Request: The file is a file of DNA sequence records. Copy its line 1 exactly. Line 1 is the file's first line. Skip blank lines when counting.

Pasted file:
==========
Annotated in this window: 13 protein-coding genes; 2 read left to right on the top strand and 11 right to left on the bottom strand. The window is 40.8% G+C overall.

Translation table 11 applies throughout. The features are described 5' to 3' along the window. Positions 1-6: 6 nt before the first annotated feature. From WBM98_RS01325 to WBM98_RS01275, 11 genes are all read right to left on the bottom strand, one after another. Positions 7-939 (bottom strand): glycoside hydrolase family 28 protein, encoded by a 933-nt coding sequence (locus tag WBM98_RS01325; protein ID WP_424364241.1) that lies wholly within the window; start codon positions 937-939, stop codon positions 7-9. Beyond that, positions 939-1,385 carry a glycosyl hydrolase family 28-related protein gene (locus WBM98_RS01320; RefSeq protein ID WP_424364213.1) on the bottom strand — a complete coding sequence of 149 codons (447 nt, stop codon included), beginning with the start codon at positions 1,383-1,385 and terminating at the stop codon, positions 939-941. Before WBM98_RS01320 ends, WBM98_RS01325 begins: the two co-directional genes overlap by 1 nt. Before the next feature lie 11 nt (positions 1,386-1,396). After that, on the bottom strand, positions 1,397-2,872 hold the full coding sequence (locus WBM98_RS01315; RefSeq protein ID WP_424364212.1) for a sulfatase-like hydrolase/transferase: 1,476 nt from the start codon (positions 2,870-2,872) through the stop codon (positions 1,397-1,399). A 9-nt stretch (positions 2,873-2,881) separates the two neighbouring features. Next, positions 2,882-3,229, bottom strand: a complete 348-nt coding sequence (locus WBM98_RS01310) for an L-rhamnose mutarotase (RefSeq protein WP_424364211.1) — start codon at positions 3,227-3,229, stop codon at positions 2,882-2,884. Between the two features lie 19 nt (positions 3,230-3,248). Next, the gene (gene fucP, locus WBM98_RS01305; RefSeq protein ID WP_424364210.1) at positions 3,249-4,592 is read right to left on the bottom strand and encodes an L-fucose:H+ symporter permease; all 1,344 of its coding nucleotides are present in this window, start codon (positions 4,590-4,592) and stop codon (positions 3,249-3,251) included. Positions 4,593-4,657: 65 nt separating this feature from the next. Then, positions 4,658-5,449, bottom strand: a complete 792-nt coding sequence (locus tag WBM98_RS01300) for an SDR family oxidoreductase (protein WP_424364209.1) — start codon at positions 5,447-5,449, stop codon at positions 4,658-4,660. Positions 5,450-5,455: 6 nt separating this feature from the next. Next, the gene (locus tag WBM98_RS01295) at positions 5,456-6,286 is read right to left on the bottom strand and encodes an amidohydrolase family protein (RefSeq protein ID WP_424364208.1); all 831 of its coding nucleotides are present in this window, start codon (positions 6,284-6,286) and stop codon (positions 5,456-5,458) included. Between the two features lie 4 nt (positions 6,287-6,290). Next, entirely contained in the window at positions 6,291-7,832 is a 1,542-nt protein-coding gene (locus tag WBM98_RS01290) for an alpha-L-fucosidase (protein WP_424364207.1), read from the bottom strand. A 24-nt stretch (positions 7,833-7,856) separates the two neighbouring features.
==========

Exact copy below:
Annotated in this window: 13 protein-coding genes; 2 read left to right on the top strand and 11 right to left on the bottom strand. The window is 40.8% G+C overall.